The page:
Channelling the excitement and success of Portland Nights I decided to infuse my annual winter vacation to the Big Island of Hawaii with an extremely condensed and challenging time-lapse production. The Big Island is where I was born and raised and as a Videographer and Time-Lapse Photographer, I owe much of my inspiration to the beauty and diversity of the Island. And diversity is the key word. Not many other places in the world allow one to hang out in the snow at above 13,000 feet and then go surfing in 80 degree weather a couple hours later. South Point – Hawaiian Time-Lapse is an expression of diversity, however, the video doesn’t focus on all the different weather patterns and landscapes of the island, it zeros in on one incredible location, South Point. It might come as a surprise to many people that there are no palm trees in this video, the weather is often ominous and dark and the wind and rain come through like a freight train just about daily.
My brother Troy and I spent a total of five days at South Point over the course of two different camping trips. We worked around the clock using two DSLRs, a tracking rig, a telescope head and a grip of various other gear that we hauled in the back of our rental truck. Time-lapse was the mission. We produced around 33 clips and a large majority of them made the cut. We hope you enjoy and please, if you like what you see and hear, share it with your friends and family.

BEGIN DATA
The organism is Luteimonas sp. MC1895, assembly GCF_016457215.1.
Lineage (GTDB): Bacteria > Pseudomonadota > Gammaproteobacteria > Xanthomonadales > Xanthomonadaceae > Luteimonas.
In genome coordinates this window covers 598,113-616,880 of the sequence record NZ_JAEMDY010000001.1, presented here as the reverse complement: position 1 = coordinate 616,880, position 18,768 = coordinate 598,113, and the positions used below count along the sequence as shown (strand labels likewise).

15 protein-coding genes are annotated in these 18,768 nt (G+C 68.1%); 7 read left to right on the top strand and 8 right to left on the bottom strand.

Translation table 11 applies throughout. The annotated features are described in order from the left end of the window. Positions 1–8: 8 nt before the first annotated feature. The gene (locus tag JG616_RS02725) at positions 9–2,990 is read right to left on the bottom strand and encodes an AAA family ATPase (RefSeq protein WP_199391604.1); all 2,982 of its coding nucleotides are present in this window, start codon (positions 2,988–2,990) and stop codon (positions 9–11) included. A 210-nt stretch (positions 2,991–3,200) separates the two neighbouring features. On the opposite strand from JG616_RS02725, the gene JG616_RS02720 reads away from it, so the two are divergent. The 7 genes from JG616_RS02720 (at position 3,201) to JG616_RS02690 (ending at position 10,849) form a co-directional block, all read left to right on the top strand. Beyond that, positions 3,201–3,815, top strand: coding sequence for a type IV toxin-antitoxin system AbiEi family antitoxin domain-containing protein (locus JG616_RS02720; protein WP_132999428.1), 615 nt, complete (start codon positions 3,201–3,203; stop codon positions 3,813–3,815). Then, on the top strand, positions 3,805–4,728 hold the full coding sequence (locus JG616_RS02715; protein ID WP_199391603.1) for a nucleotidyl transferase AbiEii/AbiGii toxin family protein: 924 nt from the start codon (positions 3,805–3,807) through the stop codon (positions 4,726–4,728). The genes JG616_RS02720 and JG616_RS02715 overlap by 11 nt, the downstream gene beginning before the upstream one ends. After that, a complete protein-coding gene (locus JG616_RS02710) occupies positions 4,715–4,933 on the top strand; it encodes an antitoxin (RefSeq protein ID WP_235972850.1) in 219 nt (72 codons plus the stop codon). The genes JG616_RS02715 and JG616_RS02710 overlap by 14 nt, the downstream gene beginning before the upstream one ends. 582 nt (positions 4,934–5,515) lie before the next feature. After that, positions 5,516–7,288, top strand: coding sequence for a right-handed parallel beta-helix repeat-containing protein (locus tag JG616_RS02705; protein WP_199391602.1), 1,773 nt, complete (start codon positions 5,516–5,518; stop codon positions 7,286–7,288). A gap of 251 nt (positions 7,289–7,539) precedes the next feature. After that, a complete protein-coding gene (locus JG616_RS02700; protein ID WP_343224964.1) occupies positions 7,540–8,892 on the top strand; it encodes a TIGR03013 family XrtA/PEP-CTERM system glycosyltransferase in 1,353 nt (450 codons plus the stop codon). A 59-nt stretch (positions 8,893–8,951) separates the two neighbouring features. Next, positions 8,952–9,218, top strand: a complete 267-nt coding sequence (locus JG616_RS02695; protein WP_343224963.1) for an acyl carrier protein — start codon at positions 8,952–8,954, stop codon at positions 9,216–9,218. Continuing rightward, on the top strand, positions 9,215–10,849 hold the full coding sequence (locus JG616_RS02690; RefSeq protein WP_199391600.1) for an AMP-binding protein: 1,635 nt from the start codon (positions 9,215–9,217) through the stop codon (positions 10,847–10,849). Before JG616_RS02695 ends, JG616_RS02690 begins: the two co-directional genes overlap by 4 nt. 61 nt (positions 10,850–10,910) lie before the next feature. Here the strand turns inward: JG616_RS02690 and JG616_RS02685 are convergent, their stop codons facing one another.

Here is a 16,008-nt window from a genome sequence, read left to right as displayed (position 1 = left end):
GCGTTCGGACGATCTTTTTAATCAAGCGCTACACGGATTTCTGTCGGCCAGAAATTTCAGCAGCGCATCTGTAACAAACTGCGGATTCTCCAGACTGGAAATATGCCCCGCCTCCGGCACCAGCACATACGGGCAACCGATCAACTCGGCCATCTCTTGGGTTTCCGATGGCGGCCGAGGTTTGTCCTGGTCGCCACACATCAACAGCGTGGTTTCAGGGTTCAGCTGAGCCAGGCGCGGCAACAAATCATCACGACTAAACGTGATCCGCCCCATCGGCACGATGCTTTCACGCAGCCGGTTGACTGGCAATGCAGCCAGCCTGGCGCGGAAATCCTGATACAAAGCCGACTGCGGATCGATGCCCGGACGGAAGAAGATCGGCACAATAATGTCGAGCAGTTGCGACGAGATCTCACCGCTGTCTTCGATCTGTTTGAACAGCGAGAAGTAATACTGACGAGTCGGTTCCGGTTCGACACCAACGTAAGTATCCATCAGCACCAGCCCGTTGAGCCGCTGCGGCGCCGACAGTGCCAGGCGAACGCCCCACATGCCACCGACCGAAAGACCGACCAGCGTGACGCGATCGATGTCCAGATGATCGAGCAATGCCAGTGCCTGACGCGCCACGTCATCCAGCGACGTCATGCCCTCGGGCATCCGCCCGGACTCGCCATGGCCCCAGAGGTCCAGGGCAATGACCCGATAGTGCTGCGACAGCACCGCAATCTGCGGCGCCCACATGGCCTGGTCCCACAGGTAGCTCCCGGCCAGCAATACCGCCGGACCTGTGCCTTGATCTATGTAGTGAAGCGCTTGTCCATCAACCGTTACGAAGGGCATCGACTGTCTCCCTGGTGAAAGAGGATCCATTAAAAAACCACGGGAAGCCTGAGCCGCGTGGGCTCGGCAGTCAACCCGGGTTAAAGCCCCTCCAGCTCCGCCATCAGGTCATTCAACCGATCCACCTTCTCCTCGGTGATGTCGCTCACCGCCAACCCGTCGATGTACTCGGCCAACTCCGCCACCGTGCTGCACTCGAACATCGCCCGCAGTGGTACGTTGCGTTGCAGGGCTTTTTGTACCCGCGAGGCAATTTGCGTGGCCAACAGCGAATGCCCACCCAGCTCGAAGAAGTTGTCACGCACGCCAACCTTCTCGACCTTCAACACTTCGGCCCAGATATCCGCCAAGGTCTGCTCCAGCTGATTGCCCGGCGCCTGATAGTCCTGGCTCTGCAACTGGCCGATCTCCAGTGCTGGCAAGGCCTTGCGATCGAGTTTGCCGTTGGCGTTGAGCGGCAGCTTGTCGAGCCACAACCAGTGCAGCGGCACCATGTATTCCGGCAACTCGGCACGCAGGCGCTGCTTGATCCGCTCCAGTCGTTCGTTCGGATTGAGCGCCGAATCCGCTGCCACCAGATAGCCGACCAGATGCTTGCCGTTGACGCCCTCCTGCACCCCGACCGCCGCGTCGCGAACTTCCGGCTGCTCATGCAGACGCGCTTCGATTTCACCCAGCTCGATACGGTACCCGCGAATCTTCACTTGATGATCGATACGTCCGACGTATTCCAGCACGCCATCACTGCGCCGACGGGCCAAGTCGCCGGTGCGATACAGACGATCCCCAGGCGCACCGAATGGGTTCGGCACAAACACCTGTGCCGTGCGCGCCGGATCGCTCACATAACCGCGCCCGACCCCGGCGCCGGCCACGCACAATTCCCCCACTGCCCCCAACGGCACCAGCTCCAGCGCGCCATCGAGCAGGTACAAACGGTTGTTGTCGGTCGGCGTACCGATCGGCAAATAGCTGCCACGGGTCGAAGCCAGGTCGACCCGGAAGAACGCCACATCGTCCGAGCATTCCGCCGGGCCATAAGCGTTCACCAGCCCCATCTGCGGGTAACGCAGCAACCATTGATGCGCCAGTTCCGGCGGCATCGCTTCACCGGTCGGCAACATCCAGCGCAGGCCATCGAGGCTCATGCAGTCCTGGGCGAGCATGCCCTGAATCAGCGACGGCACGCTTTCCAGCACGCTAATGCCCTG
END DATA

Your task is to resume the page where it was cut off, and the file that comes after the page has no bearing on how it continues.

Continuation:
Be sure to check out our other two photo blogs documenting our production:
Part Three: Flash Storms and Long Exposures
This was the only shot in the video where we used Troy’s 50mm lens to acquire a focused perspective of the iconic South Point sign.
Just about 20 minutes after this photo was taken it started dumping rain out of nowhere and we found ourselves scrambling to pack everything into the truck before our equipment got drenched. Fortunately the shot was completed just before this happened. And about 10 minutes after that the sun came out once again.
This is near the beginning of the tracking/tilting night shot looking down at Green Sands Bay and up into the stars.
Like most shots in this video, I had the MX2 controller on interleave or “Shoot Move Shoot” mode. This method stops the motor(s) between each shot to allow the camera to fire long exposures and produce sharp images while continuing with the tracking motion.
“Shoot Move Shoot” mode was especially important for astro time-lapse as the shutter is usually open for 20 – 30 seconds. Here I am making sure everything is doing what I told it to do before I went into my tent and collapsed for a few hours.
Thanks for checking out our production photo blogs! Check back soon for more updates on upcoming projects.